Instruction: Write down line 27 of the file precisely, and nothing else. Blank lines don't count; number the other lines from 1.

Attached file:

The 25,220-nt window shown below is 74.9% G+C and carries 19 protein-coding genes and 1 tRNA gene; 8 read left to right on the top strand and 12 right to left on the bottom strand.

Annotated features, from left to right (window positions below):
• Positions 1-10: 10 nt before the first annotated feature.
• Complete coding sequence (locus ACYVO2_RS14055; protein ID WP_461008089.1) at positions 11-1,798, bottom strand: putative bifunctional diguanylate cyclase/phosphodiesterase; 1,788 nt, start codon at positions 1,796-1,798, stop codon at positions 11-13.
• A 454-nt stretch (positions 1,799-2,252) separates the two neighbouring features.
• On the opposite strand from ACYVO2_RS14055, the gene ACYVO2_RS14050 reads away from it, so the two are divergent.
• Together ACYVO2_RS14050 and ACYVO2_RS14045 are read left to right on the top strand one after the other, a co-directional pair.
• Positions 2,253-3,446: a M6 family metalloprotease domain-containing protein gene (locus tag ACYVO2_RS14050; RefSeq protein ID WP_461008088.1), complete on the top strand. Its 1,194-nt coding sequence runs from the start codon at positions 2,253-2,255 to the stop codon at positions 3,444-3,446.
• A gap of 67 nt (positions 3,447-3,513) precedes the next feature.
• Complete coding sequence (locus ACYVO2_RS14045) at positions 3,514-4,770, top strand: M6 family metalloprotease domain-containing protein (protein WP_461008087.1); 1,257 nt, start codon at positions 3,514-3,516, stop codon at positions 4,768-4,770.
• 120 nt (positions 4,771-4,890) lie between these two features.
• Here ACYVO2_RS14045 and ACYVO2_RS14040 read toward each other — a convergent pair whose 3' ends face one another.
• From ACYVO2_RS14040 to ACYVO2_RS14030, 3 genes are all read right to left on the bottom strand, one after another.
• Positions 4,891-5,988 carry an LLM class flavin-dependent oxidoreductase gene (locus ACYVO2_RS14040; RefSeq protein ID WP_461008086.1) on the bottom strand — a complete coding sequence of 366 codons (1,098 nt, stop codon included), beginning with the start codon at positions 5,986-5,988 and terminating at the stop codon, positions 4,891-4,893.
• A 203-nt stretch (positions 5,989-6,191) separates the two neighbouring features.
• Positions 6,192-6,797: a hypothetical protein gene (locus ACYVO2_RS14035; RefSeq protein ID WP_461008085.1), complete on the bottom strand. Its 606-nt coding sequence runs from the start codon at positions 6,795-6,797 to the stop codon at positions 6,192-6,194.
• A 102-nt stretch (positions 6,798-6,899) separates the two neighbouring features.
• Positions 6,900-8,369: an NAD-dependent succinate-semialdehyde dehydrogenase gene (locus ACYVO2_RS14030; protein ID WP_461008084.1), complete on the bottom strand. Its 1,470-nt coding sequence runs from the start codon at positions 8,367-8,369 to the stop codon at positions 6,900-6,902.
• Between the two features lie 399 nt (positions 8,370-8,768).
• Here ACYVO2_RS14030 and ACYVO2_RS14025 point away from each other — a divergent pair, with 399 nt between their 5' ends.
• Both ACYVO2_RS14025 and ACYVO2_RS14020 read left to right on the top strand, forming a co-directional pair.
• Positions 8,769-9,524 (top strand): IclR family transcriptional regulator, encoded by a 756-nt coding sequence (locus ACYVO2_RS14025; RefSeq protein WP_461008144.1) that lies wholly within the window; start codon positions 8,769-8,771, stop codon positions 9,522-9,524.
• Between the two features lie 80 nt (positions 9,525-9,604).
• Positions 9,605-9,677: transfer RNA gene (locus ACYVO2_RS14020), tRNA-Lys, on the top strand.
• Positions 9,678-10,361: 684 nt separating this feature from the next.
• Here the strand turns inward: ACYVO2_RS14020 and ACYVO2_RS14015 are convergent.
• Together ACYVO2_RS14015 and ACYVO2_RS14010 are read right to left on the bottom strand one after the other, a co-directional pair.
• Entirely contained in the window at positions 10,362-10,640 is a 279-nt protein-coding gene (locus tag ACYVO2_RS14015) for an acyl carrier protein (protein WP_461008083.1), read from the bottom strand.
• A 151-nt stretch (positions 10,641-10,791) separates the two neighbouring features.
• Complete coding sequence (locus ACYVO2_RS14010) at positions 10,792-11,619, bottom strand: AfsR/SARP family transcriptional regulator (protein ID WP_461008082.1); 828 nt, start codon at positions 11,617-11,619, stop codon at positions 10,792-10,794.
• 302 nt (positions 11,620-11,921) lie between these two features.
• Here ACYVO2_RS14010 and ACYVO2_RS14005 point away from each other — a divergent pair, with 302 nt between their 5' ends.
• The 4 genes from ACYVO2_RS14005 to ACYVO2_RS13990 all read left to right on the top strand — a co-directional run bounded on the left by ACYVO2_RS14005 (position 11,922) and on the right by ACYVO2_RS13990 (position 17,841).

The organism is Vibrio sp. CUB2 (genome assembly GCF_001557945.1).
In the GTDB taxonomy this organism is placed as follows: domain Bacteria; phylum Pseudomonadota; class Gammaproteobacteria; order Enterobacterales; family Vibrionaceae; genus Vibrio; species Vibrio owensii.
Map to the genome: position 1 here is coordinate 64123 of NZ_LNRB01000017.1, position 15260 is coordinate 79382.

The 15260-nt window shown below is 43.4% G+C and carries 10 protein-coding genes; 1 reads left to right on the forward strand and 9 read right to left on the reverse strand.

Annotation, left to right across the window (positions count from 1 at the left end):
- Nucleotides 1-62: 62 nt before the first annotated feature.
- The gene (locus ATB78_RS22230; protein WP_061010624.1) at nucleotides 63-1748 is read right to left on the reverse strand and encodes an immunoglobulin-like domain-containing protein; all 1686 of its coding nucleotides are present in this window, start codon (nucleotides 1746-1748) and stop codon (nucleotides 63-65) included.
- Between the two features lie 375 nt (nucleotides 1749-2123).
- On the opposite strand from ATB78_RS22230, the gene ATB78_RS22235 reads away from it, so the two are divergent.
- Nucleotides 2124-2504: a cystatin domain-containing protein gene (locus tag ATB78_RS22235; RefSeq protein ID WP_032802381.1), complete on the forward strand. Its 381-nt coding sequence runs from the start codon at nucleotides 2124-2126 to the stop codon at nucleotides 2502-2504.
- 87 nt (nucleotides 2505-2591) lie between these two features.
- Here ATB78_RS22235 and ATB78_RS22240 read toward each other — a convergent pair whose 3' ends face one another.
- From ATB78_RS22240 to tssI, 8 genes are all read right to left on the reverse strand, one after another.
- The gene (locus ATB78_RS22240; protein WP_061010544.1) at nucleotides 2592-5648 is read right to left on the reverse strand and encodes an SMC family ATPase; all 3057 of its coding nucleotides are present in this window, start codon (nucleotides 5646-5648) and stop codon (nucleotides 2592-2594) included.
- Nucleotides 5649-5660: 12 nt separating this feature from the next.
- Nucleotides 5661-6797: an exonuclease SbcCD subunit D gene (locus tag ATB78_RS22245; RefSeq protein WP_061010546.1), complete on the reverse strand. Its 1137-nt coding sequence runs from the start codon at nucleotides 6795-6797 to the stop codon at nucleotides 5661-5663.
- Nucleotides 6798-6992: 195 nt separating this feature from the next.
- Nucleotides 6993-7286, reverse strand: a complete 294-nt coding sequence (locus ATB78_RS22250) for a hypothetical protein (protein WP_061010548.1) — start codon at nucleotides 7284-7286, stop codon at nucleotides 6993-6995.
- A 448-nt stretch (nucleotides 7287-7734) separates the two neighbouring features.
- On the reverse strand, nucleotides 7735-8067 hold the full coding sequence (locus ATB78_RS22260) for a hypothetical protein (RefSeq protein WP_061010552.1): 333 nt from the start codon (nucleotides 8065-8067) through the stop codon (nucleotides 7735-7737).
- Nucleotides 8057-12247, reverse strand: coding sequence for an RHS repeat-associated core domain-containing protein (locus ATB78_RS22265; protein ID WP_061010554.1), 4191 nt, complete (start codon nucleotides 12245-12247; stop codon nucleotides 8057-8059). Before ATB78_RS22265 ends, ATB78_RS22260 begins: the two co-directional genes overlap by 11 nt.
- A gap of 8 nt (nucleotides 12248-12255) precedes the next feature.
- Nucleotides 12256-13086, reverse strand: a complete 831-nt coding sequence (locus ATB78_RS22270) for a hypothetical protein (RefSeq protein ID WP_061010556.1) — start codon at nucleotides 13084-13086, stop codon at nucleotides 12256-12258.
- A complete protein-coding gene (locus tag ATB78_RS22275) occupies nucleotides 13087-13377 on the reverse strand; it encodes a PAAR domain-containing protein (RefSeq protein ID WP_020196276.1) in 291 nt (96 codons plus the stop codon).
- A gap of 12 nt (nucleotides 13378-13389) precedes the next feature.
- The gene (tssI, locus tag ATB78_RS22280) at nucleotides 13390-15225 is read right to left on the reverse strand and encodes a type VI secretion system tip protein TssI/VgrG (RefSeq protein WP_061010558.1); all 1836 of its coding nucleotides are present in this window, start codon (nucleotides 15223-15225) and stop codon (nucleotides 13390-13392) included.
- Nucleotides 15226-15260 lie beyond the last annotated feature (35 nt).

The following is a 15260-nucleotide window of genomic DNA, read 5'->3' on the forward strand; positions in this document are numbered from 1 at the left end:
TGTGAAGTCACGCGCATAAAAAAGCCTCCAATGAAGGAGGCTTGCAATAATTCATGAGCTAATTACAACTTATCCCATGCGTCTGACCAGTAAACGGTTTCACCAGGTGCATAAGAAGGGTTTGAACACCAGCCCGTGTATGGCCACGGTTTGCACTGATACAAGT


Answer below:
• Together ACYVO2_RS14015 and ACYVO2_RS14010 are read right to left on the bottom strand one after the other, a co-directional pair.